> issues. I would be pleased to see _this_ mailing list acting as a
> friendly and collegial forum where translations errors could be raised
> and advise could be given to translators. My experience of the past 4-5
> years is that it _does_ work that way although, I admit, more active
> cross-checking might be useful sometimes.
>
> Finally, another point. W3C knows that, _in some cases_, the quality of
> the translation does matter a lot. This is the example when, for
> example, a document is aimed at national legislation. For those purposes
> W3C does have a so called 'Authorized W3C Translation' process[1]. As
> you can see in [1], that policy tries to define a more formal process
> where linguistic checks, like the one you refer to, are done. The
> relative complexity of [1] shows that _it is not easy_ to define such a
> policy. And, although the policy has been around for quite some time
> now, the fact that only one translation falls under that category at the
> moment[2] shows that it is also not easy to do that in practice either.
> One more sign for my 'dramatic reduction' characterization...
>
> Sincerely
>
> Ivan Herman
>
>
> [1] http://www.w3.org/2005/02/TranslationPolicy.html
> [2] http://www.w3.org/2005/11/Translations/Lists/ListAuth.html
>
>
> Gareth Edison wrote:
>> Good evening everyone here at w3c translations,
>>
>> As a long time supporter of the W3C project I would like to voice my
>> opinion regarding the quality of some of the translations being
>> prodiced here on the forum.
>
>> What was supposed to be a good idea ist turning into a fiasco
>> of link hungry webmasters posing as translators who are translating
>> documents no one really wants or needs. It is certainly helpfull
>> to be able to read these Documents in French, Dutch, German.
>> Greek, Russian, Cinese or Japanese but I fail to grasp the
>> importancy of translating documents into languages like Turmen,
>> Uzbek, Azerbajan, Kazakh, Belarussian, Ukrainian, Estonian,
>> Latvian, Tatar, Georgian or even Armenian. Imagine Indian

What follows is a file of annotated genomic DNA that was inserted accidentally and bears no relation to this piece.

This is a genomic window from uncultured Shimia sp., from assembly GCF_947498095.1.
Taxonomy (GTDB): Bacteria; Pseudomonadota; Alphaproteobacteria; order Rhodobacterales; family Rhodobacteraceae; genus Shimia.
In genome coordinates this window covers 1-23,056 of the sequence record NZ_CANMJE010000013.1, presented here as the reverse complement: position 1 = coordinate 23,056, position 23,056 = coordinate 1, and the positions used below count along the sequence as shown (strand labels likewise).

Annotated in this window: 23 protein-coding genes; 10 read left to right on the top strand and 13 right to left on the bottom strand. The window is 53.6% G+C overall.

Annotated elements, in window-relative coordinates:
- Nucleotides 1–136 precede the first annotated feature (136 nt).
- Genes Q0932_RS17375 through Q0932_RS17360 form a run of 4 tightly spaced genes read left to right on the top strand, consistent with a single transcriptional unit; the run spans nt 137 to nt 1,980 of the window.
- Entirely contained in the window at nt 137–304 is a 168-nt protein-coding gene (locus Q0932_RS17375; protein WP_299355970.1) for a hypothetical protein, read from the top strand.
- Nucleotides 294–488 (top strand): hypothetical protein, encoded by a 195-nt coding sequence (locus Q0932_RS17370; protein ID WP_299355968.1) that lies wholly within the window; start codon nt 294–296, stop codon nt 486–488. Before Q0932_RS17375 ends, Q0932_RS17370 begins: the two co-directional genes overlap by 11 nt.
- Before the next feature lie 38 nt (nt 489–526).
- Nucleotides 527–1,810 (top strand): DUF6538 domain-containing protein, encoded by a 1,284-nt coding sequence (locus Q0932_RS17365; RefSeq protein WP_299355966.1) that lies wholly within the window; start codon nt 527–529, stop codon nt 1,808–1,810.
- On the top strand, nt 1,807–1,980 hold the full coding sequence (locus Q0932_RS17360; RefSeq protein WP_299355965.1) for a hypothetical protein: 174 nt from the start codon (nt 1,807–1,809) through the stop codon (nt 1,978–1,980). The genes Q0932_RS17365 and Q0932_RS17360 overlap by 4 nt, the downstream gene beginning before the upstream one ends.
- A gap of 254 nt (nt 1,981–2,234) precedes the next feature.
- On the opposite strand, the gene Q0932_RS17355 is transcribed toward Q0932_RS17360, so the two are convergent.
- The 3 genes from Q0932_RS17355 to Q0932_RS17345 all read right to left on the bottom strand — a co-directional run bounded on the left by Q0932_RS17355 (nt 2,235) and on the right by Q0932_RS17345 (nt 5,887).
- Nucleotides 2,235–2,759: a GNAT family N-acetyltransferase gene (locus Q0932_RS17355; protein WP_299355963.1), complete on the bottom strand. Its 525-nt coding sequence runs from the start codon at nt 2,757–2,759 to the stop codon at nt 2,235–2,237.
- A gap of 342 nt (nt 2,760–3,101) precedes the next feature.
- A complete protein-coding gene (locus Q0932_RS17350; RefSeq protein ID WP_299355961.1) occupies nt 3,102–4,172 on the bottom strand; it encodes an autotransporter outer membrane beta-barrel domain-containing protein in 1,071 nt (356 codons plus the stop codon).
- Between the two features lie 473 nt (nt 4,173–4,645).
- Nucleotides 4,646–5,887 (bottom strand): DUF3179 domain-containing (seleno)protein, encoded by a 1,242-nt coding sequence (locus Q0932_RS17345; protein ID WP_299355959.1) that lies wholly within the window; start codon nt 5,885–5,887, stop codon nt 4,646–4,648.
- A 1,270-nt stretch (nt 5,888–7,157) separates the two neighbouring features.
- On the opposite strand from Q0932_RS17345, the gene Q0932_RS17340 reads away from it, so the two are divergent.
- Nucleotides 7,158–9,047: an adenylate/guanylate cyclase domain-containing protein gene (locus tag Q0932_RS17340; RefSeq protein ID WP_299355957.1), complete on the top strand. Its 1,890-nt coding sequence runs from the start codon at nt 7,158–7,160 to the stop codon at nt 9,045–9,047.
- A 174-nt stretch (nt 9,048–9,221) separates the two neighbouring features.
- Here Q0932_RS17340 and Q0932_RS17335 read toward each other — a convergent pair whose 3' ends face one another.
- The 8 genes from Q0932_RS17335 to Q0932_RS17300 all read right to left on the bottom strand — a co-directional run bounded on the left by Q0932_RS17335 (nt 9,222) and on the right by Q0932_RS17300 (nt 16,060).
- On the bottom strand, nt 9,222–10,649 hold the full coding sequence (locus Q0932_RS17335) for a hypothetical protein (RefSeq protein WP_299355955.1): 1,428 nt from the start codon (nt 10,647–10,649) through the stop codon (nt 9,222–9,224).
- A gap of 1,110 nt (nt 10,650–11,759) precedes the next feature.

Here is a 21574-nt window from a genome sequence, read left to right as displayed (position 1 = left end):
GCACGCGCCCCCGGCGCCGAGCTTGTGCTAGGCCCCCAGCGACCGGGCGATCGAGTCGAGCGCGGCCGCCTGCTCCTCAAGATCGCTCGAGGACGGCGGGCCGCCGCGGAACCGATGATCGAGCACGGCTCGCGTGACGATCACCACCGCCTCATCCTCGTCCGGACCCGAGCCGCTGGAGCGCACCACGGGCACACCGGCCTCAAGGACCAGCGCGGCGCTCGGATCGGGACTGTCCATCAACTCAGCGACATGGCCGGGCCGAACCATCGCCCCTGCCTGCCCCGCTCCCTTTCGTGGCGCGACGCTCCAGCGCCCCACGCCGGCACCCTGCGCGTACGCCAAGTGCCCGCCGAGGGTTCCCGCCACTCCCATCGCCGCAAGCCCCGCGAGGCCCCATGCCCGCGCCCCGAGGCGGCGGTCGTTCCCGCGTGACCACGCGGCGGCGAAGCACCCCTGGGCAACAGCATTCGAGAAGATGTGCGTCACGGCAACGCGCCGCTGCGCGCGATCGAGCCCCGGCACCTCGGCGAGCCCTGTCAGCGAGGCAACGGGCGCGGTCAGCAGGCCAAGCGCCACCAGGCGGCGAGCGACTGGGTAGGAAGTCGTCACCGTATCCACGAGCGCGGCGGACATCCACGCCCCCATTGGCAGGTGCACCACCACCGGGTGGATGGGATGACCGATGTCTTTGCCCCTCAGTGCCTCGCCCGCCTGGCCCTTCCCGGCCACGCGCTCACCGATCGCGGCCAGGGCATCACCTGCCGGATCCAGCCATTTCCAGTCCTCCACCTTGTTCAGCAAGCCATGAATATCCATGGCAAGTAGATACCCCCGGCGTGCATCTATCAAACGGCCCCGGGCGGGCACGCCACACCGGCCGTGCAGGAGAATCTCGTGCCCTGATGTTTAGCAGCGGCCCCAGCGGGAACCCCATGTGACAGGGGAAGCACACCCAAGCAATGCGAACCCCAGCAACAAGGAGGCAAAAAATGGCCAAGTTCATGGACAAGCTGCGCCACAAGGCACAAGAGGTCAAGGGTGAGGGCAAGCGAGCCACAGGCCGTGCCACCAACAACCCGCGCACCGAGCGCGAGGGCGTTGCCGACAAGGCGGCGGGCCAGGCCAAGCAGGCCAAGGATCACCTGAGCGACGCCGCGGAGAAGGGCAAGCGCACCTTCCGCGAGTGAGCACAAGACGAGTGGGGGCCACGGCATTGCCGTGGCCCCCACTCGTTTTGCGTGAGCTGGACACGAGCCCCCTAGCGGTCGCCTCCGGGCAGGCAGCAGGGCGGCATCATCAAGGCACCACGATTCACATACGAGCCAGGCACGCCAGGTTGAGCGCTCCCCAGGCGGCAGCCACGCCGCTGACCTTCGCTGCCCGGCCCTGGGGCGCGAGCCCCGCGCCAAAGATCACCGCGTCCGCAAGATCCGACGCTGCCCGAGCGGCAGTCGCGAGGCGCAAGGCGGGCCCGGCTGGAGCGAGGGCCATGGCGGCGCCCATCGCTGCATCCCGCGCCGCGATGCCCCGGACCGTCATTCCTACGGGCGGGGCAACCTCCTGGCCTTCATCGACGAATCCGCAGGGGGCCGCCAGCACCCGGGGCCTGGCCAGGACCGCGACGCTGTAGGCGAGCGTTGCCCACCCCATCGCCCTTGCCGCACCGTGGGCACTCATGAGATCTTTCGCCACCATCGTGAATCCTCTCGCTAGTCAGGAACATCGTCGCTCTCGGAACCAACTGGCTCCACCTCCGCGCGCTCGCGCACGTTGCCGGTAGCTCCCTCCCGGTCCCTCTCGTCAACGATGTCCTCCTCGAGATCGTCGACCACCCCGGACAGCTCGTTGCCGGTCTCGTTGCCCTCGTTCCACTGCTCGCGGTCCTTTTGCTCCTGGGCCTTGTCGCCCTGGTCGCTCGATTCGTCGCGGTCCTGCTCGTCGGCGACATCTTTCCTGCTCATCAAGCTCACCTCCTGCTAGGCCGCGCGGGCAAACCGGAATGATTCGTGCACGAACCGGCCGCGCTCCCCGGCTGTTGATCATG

>> webmasters translating these documents into some of the 50
>> different dialects of Tamil or Sanskrit or how about our
>> fellow Chinese webmasters translation their chines documents
>> into Shangjainese or Taiwanese.
>>
>> My question is, where will W3c draw the line?
>>
>> The Turkish translation below is just one of the results of
>> people translating documents into languages they are not
>> familiar with. This document was clearly translated into
>> Turkish from a Russian translation which is spoiling the high
>> standard of work required by W3C in order to produce quality
>> translations.
>>
>> Wouldnt it be much wiser to allow ONLY *native speakers* to
>> translate documents for W3C instead of people producing
>> translations which they cant read themselves? Maybe W3c
>> should start only allowing main languages instead of
>> sub-divisions of these languages like the many Russian
>> dialects as mentioned above.
>>
>> Whatever the outcome I wish you all a happy new year
>>
>> Gareth--
>
> Ivan Herman, W3C Semantic Web Activity Lead
> Home: http://www.w3.org/People/Ivan/
> PGP Key: http://www.ivan-herman.net/pgpkey.html
> FOAF: http://www.ivan-herman.net/foaf.rdf

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Received on Wednesday, 2 January 2008 07:13:14 UTC